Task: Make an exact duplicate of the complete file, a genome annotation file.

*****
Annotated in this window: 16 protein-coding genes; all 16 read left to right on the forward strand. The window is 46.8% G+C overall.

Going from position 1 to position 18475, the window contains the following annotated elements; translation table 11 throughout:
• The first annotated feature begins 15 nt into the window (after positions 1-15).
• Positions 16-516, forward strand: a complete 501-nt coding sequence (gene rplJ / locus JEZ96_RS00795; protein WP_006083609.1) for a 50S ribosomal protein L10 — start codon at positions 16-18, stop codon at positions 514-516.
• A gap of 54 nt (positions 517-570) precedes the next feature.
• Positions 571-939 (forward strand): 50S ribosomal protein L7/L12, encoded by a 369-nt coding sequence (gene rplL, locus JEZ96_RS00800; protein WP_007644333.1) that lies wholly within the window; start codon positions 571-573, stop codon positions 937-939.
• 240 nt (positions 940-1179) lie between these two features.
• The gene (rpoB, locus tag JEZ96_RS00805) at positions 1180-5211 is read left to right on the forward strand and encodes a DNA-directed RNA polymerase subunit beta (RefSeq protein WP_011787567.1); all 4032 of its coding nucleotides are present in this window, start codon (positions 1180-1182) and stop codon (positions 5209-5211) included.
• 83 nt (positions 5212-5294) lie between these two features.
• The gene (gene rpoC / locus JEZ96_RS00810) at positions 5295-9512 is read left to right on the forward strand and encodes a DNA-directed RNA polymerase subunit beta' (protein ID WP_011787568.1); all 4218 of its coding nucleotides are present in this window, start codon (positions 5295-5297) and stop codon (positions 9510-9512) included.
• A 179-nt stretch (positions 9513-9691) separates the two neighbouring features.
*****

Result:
Annotated in this window: 16 protein-coding genes; all 16 read left to right on the forward strand. The window is 46.8% G+C overall.

Going from position 1 to position 18475, the window contains the following annotated elements; translation table 11 throughout:
• The first annotated feature begins 15 nt into the window (after positions 1-15).
• Positions 16-516, forward strand: a complete 501-nt coding sequence (gene rplJ / locus JEZ96_RS00795; protein WP_006083609.1) for a 50S ribosomal protein L10 — start codon at positions 16-18, stop codon at positions 514-516.
• A gap of 54 nt (positions 517-570) precedes the next feature.
• Positions 571-939 (forward strand): 50S ribosomal protein L7/L12, encoded by a 369-nt coding sequence (gene rplL, locus JEZ96_RS00800; protein WP_007644333.1) that lies wholly within the window; start codon positions 571-573, stop codon positions 937-939.
• 240 nt (positions 940-1179) lie between these two features.
• The gene (rpoB, locus tag JEZ96_RS00805) at positions 1180-5211 is read left to right on the forward strand and encodes a DNA-directed RNA polymerase subunit beta (RefSeq protein WP_011787567.1); all 4032 of its coding nucleotides are present in this window, start codon (positions 1180-1182) and stop codon (positions 5209-5211) included.
• 83 nt (positions 5212-5294) lie between these two features.
• The gene (gene rpoC / locus JEZ96_RS00810) at positions 5295-9512 is read left to right on the forward strand and encodes a DNA-directed RNA polymerase subunit beta' (protein ID WP_011787568.1); all 4218 of its coding nucleotides are present in this window, start codon (positions 5295-5297) and stop codon (positions 9510-9512) included.
• A 179-nt stretch (positions 9513-9691) separates the two neighbouring features.